I seem to remember the same discussion happening on the forum of a different car I used to own (Toyota Minibus thingy with all the windows in the roof). Anyway, although this car was fitted with a temp. gauge it was not calibrated finely enough and with the engine having its own problems led the owners to want a better gauge. Most observed that it wsn't the exact (correct) temperature that was required it was the ability to differentiate between when it was running normally and when it started to overheat (a bit like the light of death in the BX.....if its on, its too late).
They came to the conclusion that having fitted the 'new' gauge, that you would observe where it sat to work out its 'normal' position and thus be able to see when it started to overheat.........I think the same applies here; up to a point it doesn't matter if the reading is 90 deg 'c' or 100 deg.....its the difference and the ability to see that difference early enough and be able to do something about it before its too late. Hope that makes sense.

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MULLEY
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Post by MULLEY » Thu Nov 02, 2006 8:49 pm

Many thanks for everyones posts on this thread. Does anyone know how to fit an electrical temp guage to a TZD?

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Post by adamskibx » Thu Nov 02, 2006 9:24 pm

I have a white dialed "Tim" aftermarket one in the GT, descretely below the main dash, and its been great. It came with a variety of adaptors, one of which fitted the thread of the thermostat housing where the lamp of death used to be. Its a good idea to use the high temperature lamp of death hole, so that you still get a warning lamp come one at the lower of the two extreme temperatures should something go wrong when you forget to look at the guage for a while.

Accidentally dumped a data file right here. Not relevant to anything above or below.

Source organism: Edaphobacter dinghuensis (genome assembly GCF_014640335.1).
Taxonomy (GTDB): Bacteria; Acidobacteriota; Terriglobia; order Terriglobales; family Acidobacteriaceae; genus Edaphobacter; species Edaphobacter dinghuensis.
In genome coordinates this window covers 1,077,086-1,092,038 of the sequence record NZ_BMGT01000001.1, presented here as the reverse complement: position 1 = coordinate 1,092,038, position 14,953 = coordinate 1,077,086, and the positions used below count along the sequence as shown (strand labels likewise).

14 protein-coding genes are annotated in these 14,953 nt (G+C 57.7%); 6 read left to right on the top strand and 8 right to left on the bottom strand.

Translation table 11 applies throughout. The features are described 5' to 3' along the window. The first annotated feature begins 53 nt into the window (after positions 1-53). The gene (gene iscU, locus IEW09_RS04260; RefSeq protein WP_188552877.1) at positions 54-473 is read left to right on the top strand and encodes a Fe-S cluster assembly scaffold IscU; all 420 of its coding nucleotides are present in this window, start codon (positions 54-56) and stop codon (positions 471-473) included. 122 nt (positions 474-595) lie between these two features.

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Post by MULLEY » Mon Nov 20, 2006 10:12 pm

Right i'm back again on this thread, i have now got my turbo boost & temp guages. Does anyone know if locating the guages in one of those pod systems that fits onto the front windscreen piller is feasable bearing in mind that both guages need to be connected upto some power for them to work.

Everyone who has responded seems to have their guages in different places, was this because of wiring issues?

jeremy
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Post by jeremy » Mon Nov 20, 2006 11:54 pm

I did consider the pillar mounting - and would have got the wiring there somehow. I looked all over the place and couldn't find anyone selling pods round here and so only had the picture to go on, and to be honest it looked rather chunky and with bases etc I wasn't really sure what it would look like and how visible it would be.

I thought about using the centre tray - and if you look at my car carefully you will still see the pencil mark from when I was seeing what it looked like. I decided that it would interfere to some extent with the clock which I like and also we find the tray useful.

One day I may get round to fitting a boost gauge which I will probably fit to the right hand side of the binnacle below the temperature gauge. Should I feel the need to get really worried and fit an oil pressure gauge and a voltmeter they would probably go on the opposite side - similarily mounted.

BX's are like many other modern cars in that there is no-where obvious to fit additional instruments and a compromise has to be reached between function and appearance.